Tosca has tagged more than 1.5 million plastic pallets and high-value assets that transport goods to factories and stores, providing a view into all steps of each asset’s transportation and service cycles.

April 10, 2023

Learn more about Tosca’s RFID deployment at RFID Journal LIVE! 2023, which will feature end-user companies discussing the technology’s use in various industries, as well as exhibitors offering tagging solutions for multiple applications. To learn more, visit the event’s website.


Reusable packaging company Tosca has tagged its returnable transport items (RTIs), such as pallets that belong to a German retailer it serves, and is tracking them to help that customer understand the movement and status of its plastic pallets as they undergo transportation, maintenance, cleaning and other processes. With the solution in place, Tosca automatically identifies each pallet’s status as it flows through shipping, receiving and servicing, using a UHF RFID solution provided by Mojix and Coriel.

Tosca will present its experience and successes with RFID at this year’s RFID Journal LIVE! conference and exhibition, to be held in May in Orlando, Fla. The company is building passive UHF RFID tags into its own high-value assets so it can track them through each cycle, according to Raf Fonteyn, Tosca’s technology director. The solution leverages handheld RFID readers from Nordic ID, along with fixed readers from Kathrein Solutions. This RFID project is unique, Fonteyn says, by virtue of its large scale, with millions of pallets and containers for fruits and vegetables sent to 15 EMEA service centers, each of which undergoes at least five cycles annually.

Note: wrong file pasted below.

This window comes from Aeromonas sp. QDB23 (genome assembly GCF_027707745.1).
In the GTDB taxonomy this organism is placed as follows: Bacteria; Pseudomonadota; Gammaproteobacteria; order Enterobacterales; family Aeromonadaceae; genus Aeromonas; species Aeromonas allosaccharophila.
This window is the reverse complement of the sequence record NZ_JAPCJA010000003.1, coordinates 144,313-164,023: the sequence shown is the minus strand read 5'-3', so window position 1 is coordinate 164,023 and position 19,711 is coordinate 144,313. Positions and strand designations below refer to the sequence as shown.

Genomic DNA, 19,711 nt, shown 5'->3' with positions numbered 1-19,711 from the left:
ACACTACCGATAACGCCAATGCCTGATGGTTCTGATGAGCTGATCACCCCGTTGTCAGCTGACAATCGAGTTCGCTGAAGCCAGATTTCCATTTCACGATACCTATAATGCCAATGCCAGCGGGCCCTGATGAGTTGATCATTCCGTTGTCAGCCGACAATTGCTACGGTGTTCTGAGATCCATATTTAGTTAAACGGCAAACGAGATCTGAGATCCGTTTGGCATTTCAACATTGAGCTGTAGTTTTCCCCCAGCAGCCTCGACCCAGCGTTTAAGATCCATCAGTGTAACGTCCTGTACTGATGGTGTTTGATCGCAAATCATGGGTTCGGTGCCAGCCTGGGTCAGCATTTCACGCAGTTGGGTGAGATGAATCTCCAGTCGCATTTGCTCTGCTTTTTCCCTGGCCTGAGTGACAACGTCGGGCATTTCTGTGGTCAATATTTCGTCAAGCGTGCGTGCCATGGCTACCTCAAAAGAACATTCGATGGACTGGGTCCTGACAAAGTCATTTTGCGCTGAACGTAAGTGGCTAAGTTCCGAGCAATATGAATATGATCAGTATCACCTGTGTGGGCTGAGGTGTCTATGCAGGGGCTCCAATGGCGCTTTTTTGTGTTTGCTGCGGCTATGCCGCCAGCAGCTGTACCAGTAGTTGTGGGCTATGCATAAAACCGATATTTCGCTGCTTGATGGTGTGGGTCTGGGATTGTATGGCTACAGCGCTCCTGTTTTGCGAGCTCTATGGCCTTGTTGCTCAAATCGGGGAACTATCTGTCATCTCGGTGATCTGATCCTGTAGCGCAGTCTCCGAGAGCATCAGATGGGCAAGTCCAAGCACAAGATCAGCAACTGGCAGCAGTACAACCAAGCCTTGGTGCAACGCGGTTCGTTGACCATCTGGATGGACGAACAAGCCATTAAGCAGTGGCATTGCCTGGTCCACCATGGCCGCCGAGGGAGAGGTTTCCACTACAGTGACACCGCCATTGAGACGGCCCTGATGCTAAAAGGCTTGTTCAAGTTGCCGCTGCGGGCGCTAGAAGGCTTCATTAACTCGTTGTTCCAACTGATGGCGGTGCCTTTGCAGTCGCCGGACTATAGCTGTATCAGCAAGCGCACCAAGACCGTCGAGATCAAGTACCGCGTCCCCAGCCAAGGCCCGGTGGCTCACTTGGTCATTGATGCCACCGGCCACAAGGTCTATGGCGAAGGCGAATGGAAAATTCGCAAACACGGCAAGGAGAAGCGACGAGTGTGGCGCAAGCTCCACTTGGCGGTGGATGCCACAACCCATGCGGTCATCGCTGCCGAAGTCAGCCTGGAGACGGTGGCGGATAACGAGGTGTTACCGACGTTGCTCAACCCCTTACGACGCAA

RFID-enabled Reusable Containers Boost Sustainability, Efficiency

Tosca’s returnable transport items are now tagged with RFID.


The first 1.5 million assets to be tagged belong to the German retailer, which has asked to remain unnamed. However, Fonteyn says, the majority of Tosca’s assets are owned by the company and are pooled or rented to customers. The German retailer is already gaining asset-management data from the RFID tag reads as its pallets flow through five steps at Tosca’s facilities related to the shipping and management of its plastic containers. Tosca has a longer-term plan to track its own products as they are serviced, then are sent to customers and returned.

The company delivers plastic load carriers to businesses in such industries as pharmaceuticals, food and beverages. These businesses can use the plastic load carriers in the form of pallets, bins and crates, which are built to last considerably longer than wooden pallets or cardboard cartons, Fonteyn reports, and thus can be reused more often and be less prone to breakage. That means less waste, he adds, as well as more efficient and sustainable supply chains. According to Tosca, plastic pallets can typically be used approximately 100 times before being recycled.

Along with the production and provisioning of pooled containers that it rents to customers, Tosca offers a range of services via its global service centers. These facilities are dedicated to keeping the items circulating and in good condition, Tosca explains, by inspecting, properly washing and repairing containers. Fonteyn says Tosca is at the forefront of the transition to reusable products for greater sustainability. As the company grows and receives requests for traceability from customers, he adds, its goal has been to achieve full supply chain visibility in order to better manage those assets and improve efficiency, while also reducing waste.

Challenges in Tracking Reusable Carriers